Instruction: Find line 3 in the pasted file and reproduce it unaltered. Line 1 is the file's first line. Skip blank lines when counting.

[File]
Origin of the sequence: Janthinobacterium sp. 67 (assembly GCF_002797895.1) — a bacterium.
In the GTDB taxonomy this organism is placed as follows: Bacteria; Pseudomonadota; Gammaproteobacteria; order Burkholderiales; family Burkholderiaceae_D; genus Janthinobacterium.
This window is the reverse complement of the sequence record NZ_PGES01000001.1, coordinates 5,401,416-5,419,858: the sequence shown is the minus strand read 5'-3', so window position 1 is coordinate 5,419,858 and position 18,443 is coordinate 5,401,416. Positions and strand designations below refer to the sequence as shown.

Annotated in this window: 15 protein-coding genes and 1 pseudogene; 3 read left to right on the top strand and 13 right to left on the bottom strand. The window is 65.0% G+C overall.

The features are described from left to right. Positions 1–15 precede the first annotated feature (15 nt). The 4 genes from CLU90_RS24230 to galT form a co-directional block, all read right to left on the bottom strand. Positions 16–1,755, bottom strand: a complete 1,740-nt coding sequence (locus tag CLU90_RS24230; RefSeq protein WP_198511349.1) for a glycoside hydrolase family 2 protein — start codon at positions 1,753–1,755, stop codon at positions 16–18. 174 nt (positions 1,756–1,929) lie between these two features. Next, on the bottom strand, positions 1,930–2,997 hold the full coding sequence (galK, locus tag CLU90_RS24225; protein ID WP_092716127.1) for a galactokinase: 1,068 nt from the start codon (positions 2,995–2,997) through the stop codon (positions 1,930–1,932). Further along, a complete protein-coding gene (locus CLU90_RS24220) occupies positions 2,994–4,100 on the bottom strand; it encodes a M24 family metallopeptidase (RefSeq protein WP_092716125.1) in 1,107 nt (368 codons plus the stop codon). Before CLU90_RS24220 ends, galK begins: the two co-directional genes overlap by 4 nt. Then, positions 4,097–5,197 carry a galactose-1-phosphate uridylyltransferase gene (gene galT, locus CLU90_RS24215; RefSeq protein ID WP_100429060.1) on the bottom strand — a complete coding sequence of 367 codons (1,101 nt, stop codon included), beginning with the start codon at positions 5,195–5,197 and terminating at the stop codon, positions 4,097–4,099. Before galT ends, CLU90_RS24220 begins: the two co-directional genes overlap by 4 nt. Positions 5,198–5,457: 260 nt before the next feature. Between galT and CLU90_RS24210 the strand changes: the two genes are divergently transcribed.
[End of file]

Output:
This window is the reverse complement of the sequence record NZ_PGES01000001.1, coordinates 5,401,416-5,419,858: the sequence shown is the minus strand read 5'-3', so window position 1 is coordinate 5,419,858 and position 18,443 is coordinate 5,401,416. Positions and strand designations below refer to the sequence as shown.